3D printing of continuous carbon fiber reinforced polyphenylene sulfide: Exploring printability and importance of fiber volume fraction

M. Parker, A. Inthavong, E. Law, S. Waddell, N. Ezeokeke, R. Matsuzaki, D. Arola

Research output: Contribution to journalArticlepeer-review

Abstract

Additive manufacturing (AM) of thermoplastic polymer composites is rapidly advancing in the aerospace industry. Here, fused deposition modeling (FDM) of continuous carbon fiber reinforced polyphenylene sulfide (CCF/PPS) was explored and involved experimental filaments with nominal fiber volume fractions (Vf) ranging from 30% to 50%. The printability was evaluated using a design of experiments to quantify the contribution of process parameters to the printed filament quality, which considered microstructure, surface texture and both the thermal and mechanical properties. Results showed that nozzle height, nozzle temperature, printing speed, and flow rate were most influential parameters to the printing process; the relative importance of the printing parameters depended on the Vf. The filament with 50% Vf was successfully printed despite its high fiber volume fraction and achieved an average ultimate tensile strength of 1930 ± 150 MPa, which sets a new benchmark in strength for composites developed by AM. Nevertheless, there are challenges to achieving that strength in printed components.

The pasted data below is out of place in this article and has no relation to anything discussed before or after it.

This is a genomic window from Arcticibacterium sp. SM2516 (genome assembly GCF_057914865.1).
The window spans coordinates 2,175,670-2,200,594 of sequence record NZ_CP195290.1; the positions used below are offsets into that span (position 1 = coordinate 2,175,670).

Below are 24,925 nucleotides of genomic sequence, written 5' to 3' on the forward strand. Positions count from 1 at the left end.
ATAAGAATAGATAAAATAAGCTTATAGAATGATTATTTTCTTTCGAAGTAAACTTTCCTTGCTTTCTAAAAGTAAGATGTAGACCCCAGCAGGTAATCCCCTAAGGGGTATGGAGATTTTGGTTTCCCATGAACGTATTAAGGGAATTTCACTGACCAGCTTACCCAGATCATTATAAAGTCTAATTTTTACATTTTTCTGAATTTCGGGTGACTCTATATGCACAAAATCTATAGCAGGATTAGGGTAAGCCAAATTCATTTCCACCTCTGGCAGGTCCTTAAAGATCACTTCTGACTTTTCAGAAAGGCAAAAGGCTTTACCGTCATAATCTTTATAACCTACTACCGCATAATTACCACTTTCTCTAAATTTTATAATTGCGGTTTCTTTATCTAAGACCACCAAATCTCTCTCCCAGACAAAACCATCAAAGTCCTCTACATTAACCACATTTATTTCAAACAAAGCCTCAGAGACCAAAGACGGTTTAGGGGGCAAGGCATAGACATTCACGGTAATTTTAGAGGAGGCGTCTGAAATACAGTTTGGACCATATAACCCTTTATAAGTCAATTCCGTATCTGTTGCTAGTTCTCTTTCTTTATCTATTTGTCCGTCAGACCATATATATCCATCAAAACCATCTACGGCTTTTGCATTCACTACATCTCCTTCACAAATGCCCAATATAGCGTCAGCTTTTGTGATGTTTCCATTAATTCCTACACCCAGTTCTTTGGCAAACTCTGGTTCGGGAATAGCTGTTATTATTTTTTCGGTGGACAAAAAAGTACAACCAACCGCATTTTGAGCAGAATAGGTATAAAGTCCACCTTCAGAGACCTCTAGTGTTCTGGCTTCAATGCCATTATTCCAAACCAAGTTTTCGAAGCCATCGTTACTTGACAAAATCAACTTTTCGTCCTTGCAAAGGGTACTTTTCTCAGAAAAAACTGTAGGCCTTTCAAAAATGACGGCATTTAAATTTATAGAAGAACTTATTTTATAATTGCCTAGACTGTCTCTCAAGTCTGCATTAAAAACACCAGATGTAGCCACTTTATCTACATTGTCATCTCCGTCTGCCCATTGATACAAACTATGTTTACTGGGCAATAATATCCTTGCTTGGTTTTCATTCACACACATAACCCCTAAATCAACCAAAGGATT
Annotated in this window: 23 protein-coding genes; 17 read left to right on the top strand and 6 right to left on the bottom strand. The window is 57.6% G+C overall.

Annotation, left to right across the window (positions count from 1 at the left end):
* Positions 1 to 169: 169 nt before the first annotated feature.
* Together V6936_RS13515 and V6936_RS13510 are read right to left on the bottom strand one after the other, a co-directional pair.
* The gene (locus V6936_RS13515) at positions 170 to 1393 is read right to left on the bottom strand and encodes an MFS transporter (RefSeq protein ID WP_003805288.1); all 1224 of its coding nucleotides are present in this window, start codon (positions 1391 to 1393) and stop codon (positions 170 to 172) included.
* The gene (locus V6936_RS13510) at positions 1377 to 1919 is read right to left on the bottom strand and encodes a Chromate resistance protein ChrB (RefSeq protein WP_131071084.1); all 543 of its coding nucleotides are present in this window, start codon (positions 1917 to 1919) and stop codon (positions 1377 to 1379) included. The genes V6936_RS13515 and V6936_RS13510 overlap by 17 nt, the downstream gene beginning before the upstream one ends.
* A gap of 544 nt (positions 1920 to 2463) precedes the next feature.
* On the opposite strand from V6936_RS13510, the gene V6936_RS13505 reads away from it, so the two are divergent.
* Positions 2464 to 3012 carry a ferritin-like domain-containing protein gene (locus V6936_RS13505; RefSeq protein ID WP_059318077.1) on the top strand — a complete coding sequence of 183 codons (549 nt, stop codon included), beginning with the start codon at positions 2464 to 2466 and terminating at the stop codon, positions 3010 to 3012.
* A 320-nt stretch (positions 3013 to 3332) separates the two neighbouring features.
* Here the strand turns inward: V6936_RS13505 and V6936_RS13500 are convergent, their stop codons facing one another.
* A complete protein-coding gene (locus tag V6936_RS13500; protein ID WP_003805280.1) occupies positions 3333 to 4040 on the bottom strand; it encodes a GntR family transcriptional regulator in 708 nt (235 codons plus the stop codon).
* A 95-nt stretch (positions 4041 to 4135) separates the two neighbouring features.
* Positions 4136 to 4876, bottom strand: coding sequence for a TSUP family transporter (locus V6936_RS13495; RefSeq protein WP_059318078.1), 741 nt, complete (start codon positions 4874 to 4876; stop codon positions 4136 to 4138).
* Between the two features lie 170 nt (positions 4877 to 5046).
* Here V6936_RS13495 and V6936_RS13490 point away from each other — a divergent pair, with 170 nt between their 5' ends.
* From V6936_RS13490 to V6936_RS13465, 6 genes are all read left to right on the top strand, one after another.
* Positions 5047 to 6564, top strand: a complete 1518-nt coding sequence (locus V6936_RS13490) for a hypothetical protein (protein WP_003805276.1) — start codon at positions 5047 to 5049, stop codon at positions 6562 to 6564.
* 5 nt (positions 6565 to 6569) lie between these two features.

Original languageEnglish
Article number102763
JournalAdditive Manufacturing
Volume54
DOIs
Publication statusPublished - Jun 2022

Keywords

  • 3D printing
  • Additive manufacturing
  • Carbon fiber
  • Thermoplastic composites

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